Private operators set to revolutionise Africa’s largest freight rail market

Africa’s largest freight rail market stands on the brink of a revolutionary shift as private operators prepare to reshape the landscape. Traxtion Africa’s CEO, James Holley, anticipates pivotal changes with the South African government’s imminent release of rules facilitating private rail engagement. With years of mismanagement haunting state logistics, private participation aims to revitalize efficiency and boost capacity, offering a transformative opportunity amidst the continent’s vast rail network.

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By Antony Sguazzin

Africa’s biggest freight rail market is on the cusp of being transformed by private operators, the head of the operator of the continent’s largest rolling-stock fleet said. 

The South African government is about to publish a so-called rail network statement that will propose rules for private rail participation in the hitherto state-run and operated sector, said James Holley, chief executive officer of Johannesburg-based Traxtion Africa on Tuesday. Those rules will be set after public consultation.

“We are all standing on the edge of the precipice. We’ve got to take the step,” Holley said at an infrastructure conference organized by Ninety One Plc in Johannesburg. “And that starts with the network statement in April.”

The document is part of a broad plan spearheaded by the office of South African President Cyril Ramaphosa to fix the country’s struggling ports and rail system. Its aim is to boost private participation in the industry, which until now has been run by state logistics monopoly Transnet SOC Ltd. 

That monopoly has been plagued by years of mismanagement and corruption scandals resulting in the ports being some of the world’s least efficient, and coal and iron railings to ports falling to multidecade lows.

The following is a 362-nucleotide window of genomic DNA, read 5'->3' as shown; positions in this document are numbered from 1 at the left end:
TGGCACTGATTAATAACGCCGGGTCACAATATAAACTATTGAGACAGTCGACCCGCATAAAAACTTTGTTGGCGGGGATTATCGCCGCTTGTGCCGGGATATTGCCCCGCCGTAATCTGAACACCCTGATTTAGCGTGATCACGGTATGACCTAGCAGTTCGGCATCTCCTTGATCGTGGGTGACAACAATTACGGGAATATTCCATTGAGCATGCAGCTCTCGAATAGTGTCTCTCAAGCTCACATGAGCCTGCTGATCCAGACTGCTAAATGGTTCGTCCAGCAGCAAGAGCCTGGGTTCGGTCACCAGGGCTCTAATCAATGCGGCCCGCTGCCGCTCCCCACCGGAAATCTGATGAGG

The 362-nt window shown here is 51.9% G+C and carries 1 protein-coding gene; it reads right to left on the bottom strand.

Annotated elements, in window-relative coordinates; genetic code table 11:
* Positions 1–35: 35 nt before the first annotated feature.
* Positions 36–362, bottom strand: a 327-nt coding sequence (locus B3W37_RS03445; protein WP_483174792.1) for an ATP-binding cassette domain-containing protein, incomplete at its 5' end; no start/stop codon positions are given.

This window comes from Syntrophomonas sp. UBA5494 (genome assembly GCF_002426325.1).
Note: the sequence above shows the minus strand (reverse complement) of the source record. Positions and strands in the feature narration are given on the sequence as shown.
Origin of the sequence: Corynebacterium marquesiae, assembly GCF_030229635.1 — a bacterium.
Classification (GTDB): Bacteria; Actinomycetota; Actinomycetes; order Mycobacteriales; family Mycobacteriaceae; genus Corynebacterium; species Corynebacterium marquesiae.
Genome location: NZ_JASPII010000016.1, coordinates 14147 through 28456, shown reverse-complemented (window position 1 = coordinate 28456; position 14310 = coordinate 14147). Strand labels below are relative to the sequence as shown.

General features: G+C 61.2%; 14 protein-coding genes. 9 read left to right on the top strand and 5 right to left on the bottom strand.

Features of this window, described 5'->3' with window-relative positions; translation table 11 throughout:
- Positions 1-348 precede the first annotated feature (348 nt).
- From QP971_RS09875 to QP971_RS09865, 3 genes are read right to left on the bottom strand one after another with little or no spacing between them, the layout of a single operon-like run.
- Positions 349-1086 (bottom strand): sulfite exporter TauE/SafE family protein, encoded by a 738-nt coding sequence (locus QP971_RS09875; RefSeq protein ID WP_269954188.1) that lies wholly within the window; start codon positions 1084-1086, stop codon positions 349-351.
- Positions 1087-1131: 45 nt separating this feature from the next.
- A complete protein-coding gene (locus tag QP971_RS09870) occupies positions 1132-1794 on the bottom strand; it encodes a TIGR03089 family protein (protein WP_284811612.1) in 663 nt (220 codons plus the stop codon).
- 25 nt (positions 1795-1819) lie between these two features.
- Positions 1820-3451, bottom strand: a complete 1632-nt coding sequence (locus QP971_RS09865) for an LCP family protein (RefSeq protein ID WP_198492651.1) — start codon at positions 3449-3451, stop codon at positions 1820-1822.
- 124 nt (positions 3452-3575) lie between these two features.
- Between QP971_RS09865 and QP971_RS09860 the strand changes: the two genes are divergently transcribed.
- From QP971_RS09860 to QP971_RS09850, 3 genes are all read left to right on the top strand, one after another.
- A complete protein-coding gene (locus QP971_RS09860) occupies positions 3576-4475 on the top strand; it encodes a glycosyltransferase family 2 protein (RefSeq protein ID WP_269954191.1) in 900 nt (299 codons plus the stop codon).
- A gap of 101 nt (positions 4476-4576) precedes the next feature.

Over the past five years the amount of goods and commodities transported by the state-run freight rail system has plunged to about 150 million tons from 226 million tons, the government said in the plan, the Freight Logistics Roadmap. Miners, desperate to get their goods to ports, have resorted to trucks, damaging national roads. 

That, and the fact that at 23,000 kilometers (14,300 miles) South Africa accounts for 85% of Africa’s rail network, is an opportunity for private operators, said Holley. While the network needs to be upgraded, that’s cheaper than building new lines, he said. 

‘Next Frontier’

South Africa’s rail demand is based on the continent’s biggest coal, iron ore, chrome and manganese industries as well as a busy container line that runs between the country’s biggest port, Durban, and its commercial hub of Johannesburg.

Traxtion currently runs its business across eight African countries from South Africa. It’s main shareholders are Principle Capital and Harith General Partners Ltd.

“We’ve grown rapidly over last four years because of regional reforms,” Holley said. “The next frontier is this great leap into the biggest freight network.”

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